It’s a blustery day
Wayland’s Smithy a large neolithic barrow from 3700BC covered with Sarsen boulders
Onto Uffington horse near Woolstone - the oldest such horse in the country carved some 3000 yrs ago but it’s purpose unknown !
Onto Whitehorse hill close to Lambourn valley( home to horse training stables ) also Uffington castle with a fantastic panorama and just below the horse with best view from Dragon Hill.
The Ridgeway is pretty flat but it has its ups and downs however villages and accommodation is down the hill !Slight detour north to Letcombe Bassett and Regis where it’s beer time again
Rest the bones and tomorrow it’s back up the hill to the Ridgeway again !Read more
Supposedly this is the true start of the Ridgeway ! The sign says it all ! It’s dry and it’s definitely a ridge as you have to walk up the hill ! It’s very green but overcast! The white horse at Hackpen hill is a bit of a detour for a view ! Sheep! Long horned cows - ?
Banbury castle is massive ! An Iron Age hill fort at 265m , the double ditch and earth ramparts were first occupied 2500 yrs ago ! Big views! Past Ogbourne St George and through thatched cottage Ville of Southend and up to the ridge again ! By Liddington hill and it’s castle the weather is turning in ! I feel like King Lear on the heath! The castle is another Iron Age fort and in summer I guess it looks more impressive ! Past an odd WW2 bunker and finally down to Liddington and some beer !
It’s been a walk - 20miles!Read more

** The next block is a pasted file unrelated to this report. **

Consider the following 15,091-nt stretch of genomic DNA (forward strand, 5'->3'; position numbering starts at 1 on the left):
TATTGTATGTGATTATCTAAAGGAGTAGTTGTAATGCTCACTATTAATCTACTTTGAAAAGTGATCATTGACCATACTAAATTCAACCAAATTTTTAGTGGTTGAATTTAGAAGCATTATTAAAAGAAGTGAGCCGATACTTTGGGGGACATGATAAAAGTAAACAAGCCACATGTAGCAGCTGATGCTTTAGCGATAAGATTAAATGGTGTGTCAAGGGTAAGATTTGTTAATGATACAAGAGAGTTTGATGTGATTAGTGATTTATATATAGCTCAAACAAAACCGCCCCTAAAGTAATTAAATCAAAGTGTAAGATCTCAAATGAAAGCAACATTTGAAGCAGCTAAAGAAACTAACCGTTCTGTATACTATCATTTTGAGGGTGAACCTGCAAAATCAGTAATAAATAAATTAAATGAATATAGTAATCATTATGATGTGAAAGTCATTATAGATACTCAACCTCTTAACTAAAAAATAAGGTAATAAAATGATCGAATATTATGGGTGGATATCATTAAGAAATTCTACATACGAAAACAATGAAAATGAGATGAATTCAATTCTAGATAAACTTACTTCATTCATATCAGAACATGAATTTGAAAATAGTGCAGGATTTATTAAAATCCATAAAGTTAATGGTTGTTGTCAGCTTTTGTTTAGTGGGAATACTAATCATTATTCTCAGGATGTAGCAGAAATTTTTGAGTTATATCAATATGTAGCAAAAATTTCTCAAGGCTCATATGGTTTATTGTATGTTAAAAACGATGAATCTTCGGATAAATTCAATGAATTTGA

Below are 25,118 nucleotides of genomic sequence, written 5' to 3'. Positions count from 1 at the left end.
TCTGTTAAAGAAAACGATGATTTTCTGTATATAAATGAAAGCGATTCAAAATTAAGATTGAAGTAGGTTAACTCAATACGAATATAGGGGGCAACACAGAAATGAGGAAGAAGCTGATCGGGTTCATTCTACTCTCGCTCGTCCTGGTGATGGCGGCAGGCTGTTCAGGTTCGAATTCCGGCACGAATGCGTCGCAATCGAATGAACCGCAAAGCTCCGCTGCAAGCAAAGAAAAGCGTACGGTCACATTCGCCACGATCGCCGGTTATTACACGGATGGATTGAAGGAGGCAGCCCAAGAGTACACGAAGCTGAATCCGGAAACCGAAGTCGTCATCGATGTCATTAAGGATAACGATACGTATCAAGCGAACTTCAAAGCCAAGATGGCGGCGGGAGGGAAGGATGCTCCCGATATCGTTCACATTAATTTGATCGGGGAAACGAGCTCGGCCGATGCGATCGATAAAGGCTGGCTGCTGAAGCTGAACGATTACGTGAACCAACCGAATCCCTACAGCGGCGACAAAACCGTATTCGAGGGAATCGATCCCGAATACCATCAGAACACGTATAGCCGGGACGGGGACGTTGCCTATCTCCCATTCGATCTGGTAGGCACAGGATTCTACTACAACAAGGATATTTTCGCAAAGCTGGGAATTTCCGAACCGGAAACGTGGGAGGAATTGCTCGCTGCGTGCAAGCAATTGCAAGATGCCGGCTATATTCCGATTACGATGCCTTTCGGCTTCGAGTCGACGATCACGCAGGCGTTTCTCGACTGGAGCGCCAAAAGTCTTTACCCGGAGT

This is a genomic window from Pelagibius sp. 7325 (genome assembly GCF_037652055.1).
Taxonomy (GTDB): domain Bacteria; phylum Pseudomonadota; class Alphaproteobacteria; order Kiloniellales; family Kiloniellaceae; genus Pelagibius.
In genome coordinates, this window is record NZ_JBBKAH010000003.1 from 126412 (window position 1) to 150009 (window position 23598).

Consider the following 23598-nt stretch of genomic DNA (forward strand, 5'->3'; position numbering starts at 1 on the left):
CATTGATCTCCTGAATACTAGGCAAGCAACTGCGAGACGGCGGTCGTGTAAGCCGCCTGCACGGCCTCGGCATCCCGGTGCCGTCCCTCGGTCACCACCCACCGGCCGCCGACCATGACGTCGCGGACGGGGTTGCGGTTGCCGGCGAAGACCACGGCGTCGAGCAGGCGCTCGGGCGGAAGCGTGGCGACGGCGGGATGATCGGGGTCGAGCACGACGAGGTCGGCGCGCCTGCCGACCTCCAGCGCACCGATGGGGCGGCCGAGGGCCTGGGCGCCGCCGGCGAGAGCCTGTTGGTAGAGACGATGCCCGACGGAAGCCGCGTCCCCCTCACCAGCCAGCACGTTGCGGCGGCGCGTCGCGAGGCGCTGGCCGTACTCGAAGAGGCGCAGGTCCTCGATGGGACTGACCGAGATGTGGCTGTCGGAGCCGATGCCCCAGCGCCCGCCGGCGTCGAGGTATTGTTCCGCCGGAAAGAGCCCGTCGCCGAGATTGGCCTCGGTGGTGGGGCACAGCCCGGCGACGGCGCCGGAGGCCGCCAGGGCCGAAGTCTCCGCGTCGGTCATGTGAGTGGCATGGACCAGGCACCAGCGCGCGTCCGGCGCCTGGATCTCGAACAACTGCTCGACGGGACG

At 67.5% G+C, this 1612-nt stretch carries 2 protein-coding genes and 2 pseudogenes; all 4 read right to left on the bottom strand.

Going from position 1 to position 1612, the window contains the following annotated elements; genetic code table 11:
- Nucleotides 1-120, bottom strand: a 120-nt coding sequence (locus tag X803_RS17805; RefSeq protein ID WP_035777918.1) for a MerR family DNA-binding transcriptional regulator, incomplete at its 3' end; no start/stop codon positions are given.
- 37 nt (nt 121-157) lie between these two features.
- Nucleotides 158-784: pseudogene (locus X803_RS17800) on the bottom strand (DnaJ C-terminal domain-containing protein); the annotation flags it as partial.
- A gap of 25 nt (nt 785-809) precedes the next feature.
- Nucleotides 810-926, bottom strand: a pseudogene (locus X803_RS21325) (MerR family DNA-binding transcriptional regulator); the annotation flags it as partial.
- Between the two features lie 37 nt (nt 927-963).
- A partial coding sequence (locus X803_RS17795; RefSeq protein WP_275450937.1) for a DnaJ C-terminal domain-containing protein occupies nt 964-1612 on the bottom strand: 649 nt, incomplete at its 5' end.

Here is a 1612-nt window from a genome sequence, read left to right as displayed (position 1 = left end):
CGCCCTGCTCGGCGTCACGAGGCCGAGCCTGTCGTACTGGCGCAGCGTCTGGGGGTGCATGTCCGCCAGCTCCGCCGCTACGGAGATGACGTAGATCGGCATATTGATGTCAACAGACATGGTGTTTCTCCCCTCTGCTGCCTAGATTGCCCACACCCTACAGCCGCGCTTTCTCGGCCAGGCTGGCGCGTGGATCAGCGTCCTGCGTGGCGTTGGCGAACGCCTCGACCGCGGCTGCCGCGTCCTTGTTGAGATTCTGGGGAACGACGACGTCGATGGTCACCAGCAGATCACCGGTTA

Well it’s not raining !
Probably created around 2600 BC, Avebury is circles of stones within circles of stones .It is believed that Avebury henge contained around 600 standing stones, though only around 76 survive today. There is evidence of Roman occupation and later by Christians where the stones were likely destroyed across the years, being seen as pagan.
The exterior circle of stones is bordered by a ditch which would have been deeper at the time of construction but is now a shallower indentation
around the outer circle. Inside the larger circle is a matching pair of smaller circles with stone lined avenues weaving between all of them.
To the south lies West Kennett long barrow which was constructed around 3600 BC. It entombed the remains of
least 46 people, including both cremated remains and unburnt bones. Built into a chalk ridge, the large grass-covered mound (when in use it would have been bare chalk) is about 10 feet high at its highest point, and 300 feet
long. Inside is a 45-foot-long hollow passage with four chambers on the side
and one at the end.
Wandering inside is a spooky experience!Read more
Following a route used since prehistoric times by travellers, herdsmen and soldiers , the 87 mile long Ridgeway passes through ancient landscapes through downland, secluded valleys and woodland. Should be fun - hopefully not too wet!
First the difficult bit - catching trains !
Well it’s 40 odd years later but a good gathering for a pint in the sunshine .